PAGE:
Let me begin with the good news: I remain solidly bullish about business opportunities in China, even for brands from countries where there might be trade quarrels.
We have seen these disputes come and go over the years, and when I served in government I was in the middle of more than one of them. But in the modern history of U.S.-China relations, trade issues have never gotten to the point where they damaged the broader relationship. I see no evidence this time that leaders on either side are incapable of managing this dispute as effectively as they have in the past. Hence there’s a good long-term basis for optimism about U.S. firms doing business in China.
However, for the short-term we have the prospect of bad news for those of us involved in China business: U.S.-China trade friction is heating up. So, what does this mean for U.S. companies selling in China?
First the background. The Trump Administration is considering tariffs on steel and aluminum. While not specifically aimed at China (remember, China accounts only for some 3% of U.S. steel imports), China probably subsidizes steel more than any other major producer and will certainly perceive these measures as aimed at them. And remember the principles of trade negotiations: to acquiesce quietly to this penalty would be to acknowledge guilt as well as to signal indifference toward additional sanctions. So the Chinese leadership is likely to rebuff the sanctions rhetorically and to respond with action of its own. More bad news ahead.
Room for a happy ending
The merits of these initiatives and what help or hindrance might result for the U.S. economy is a separate subject. We also have to acknowledge a realistic possibility that the tough talk from Washington is a signal to Beijing, and that China will offer enough movement to forestall any trade actions. So there is still room for a happy ending. In this essay, however, we want to look at the more likely scenario that tariffs are imposed and trade friction grows. What can U.S. firms do to avoid being swept up in this bad news? Five quick tips.
One, keep moving ahead with your business plans. No one likes partners who panic — not customers, suppliers, nor the Chinese government. Continue operations as usual and keep on with your plans for growth. To falter or freeze in the face of bad news risks the perception you are contributing to the problem. The U.S. and China have had many ups and downs in their relationship, but over the past 30 years trade problems have been short-term.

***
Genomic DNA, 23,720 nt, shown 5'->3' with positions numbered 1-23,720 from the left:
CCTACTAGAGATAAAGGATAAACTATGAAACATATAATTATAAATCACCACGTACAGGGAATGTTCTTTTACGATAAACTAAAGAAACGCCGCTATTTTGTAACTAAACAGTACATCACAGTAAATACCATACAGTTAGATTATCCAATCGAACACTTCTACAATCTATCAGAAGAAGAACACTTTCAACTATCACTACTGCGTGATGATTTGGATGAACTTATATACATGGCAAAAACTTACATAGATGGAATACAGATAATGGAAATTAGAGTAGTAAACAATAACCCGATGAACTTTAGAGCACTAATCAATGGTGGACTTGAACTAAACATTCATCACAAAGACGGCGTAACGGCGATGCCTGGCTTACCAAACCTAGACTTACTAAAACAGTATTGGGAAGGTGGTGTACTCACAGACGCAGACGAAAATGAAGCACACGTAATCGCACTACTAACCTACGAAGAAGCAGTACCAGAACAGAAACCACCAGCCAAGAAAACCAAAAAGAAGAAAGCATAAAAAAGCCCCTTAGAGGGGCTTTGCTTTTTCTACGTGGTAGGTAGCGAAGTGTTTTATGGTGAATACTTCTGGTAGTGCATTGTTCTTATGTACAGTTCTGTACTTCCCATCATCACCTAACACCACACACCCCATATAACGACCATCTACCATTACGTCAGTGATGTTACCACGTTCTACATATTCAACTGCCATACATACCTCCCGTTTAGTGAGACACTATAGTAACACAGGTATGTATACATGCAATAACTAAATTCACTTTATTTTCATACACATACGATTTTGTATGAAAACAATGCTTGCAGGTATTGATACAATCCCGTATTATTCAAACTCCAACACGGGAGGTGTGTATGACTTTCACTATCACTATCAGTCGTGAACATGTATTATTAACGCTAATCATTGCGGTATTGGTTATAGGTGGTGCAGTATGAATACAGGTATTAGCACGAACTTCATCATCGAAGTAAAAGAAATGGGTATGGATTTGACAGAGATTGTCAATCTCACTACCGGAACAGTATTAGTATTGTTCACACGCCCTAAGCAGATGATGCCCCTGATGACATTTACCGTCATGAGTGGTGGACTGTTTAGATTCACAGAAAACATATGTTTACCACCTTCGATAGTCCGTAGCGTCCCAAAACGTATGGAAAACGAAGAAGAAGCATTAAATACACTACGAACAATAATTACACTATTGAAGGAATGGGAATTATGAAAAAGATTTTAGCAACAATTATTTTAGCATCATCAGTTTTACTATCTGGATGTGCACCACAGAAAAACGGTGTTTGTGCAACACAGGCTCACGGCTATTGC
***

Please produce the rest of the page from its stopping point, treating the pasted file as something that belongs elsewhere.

Two, your leadership needs to understand the China market will tend to have more volatility than the developed markets. Beyond the trade issues, commercial questions from consumer preferences to the competitive map are still being defined. China is not simply a large Ohio. It is a market of extraordinary possibilities and considerable fluctuation.
Three, consistent with the volatility point, be mindful of your fixed costs. You might want to have a lighter asset footprint in China compared to other markets, leasing facilities and equipment rather than purchasing. No doubt e-commerce becomes an even more attractive channel in these situations.
Four, bolster your communications and outreach activity. Your corporate web page explains your values and mission, but is it in the Chinese language? If you have a college internship program in the U.S., do you also have one in China? Pay attention to being a good corporate citizen and to ensuring Chinese constituencies understand what you do.
Five, don’t forget internal constituencies. It might seem that everyone in your company is contacting you about what these new sanctions mean — why not get in front of the issue? Suggest an internal email or notice to your colleagues and collaborators to let them know that despite the public friction, day-to-day business continues to move ahead.
The bottom line: No market in the world offers the possibilities that China offers, and that can carry with it a certain amount of challenges as well. It will require active management to surmount those challenges. The steps outlined above are a nice start. And they are not bad steps to take even if the trade friction fades or if your brand is not from the U.S.